McShane and Colchester have been assigned – Torchwood: The Red List provides rich, character based drama as the two quarantine buddies get cabin fever
Amazingly, it’s now been six years since Big Finish’s Torchwood range began. Since the beginning it’s set new standards for Doctor Who related audio adventures and quickly grown to be one of the jewels in the Big Finish crown. Unsurprising, as it contains some of the finest character work and skillful storytelling across their whole output. But also because it’s been consistently excellent. The Red List is Torchwood’s 56th release in a monthly series that’s rarely dipped below par and contains almost no true clunkers. And based on this latest offering, it’s a track record the Torchwood team have every intention of keeping.
Like recent boxset Ashenden, The Red List illustrates how Big Finish have created their own Torchwood universe, with its own complexity and history. Mr. Colchester is the deeply sardonic, pathologically unimpressed Torchwood agent introduced in the Aliens Among Us series. Billed as ‘Torchwood Series Five’ that had Jack and Gwen assemble a whole new team around them to continue defending Cardiff and the world. Giving Colchester this solo outing the monthly range speaks to the team’s confidence in the world they’ve built. A character who never appeared on television now the selling point of his audio play. Well, half the selling point, at least. Because The Red List sees Colchester match wits with a certain Dorothy McShane of A Charitable Earth. Yes, 2021 is the year Torchwood meets Ace. And they better be ready.
3 Across: It’s cold in Lizzie’s hat (11)
The Red List feels rather old school for the Torchwood range. Like many of the earliest releases, such as Fall to Earth’s tale of Ianto on a crashing plane with nobody but a telemarketer on the other end of a phone for company, it takes its small cast, contrives a trap to put them in, and steadily turns up the pressure. In this case McShane and Colchester are neighbours in a quarantine hotel for visitors to a fictional South American country. Forced to spend ten days isolated to ensure they don’t bring ‘viral malaria’ into the country, they pass the time exchanging vegetarian sausages and pickles across their balconies, solving a crossword, and developing increasingly wild conspiracy theories about the hotel’s true puprose. But, of course, just because you’re paranoid it doesn’t mean they’re not out to get you.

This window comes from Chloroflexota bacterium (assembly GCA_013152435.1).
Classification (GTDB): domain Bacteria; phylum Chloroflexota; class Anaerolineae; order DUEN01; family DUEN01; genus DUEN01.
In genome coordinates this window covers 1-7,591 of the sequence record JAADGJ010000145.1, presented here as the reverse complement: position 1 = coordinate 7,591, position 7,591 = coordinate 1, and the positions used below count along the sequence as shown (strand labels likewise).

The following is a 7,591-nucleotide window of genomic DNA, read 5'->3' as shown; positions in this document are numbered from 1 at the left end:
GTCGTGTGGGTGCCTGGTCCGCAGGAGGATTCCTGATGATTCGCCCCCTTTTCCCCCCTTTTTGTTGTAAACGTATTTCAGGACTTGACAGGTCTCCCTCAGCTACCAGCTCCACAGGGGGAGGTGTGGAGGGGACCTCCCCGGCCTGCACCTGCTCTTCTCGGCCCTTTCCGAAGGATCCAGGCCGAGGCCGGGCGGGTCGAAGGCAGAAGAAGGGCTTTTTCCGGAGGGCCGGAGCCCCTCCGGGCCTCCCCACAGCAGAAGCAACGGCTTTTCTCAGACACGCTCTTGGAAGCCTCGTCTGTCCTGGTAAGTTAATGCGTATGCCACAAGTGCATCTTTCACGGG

2 Down: Counterfeit intelligence (4,4)
Any hint of political commentary about our real world’s pandemic is quickly put to one side. The quarantine is really just an excuse to put these two characters, who would normally never have anything to do with each other, in a situation where they have to find common ground. With the tension inching up incrementally over the course of the hour, the play’s main focus is the guarded camaraderie that develops between the two. They bond over a shared dry wit, keen intelligence, and deep curiousity about what’s really going on.
Familiarity with Colchester’s gruff weariness if a help to enjoying him reduced to living in a hotel room week, but it’s not essential. He’s a finely drawn personality familar to any office, even with his licence to kill aliens. And he’s so well played by Paul Clayton that any listener can relate to the slow disintegration of his patience. Similarly, while Ace hasn’t always been the most consistently written character, the version of the post-Doctor Ms.McShane presented here is a brilliant addition. Wry and intelligent, she’s the same headstrong, passionate woman she always was, tempered with experience and wisdom. When we get future appearance by a more mature Ace, it shouldn’t definitely be this one.
1 Down: Winds take wing (9)
Colchester’s in town to meet ‘El Presidente’ and thwart a possible alien invasion of the country. McShane is here to try and bring in food and medical supplies caused by recent disasters… and thwart the alien incursion that might be behind them. Unfortunately, if there’s one thing Colchester hates more than meddling do-gooders who work at NGOs, it’s those ultimate meddling do-gooders the Doctor and their former companions. While McShane knows and despises Torchwood by reputation.
It makes for a lovely dance of mutual respect and passive aggressive hostilities between them as this odd couple try to get the bottom of the mystery. Who is leaving ominous messages in their rooms, and how are they getting in to do it? Why does Colchester’s television turn itself on in the middle of the night? And what is it making those sounds in the air vents? Or are they just jumping at shadows as the isolation puts their imaginations into over drive?
4 Across: A singular hole (5)
The Red List isn’t the most involved or dramatic story in the Torchwood range. But as a contained character piece it’s a lovely insight into two great characters. It gives space for the enviable talents of Sophie Aldred and Paul Clayton to shine. And it allows us to compare the two aspects of the Doctor’s legacy. Both the people the Doctor’s changed and left behind to go forward in all their beliefs, and Torchwood, which was set up in fear of him. And it certainly leaves you wanting to hear more from Colchester and McShane soon.
Torchwood: The Red List
At first it was lights in the sky. Then the country started falling apart. Torchwood has come to help. So has A Charitable Earth. But there’s a problem.
Mr Colchester and Ms McShane find themselves trapped in a quarantine hotel in the middle of an alien invasion. Can they save the world without leaving their rooms?
Torchwood: The Red List is available to own as a collector’s edition CD at £10.99 and as a digital download at £8.99, exclusively from the Big Finish website. Big Finish listeners can also save more by ordering Torchwood #55-60 in a bundle.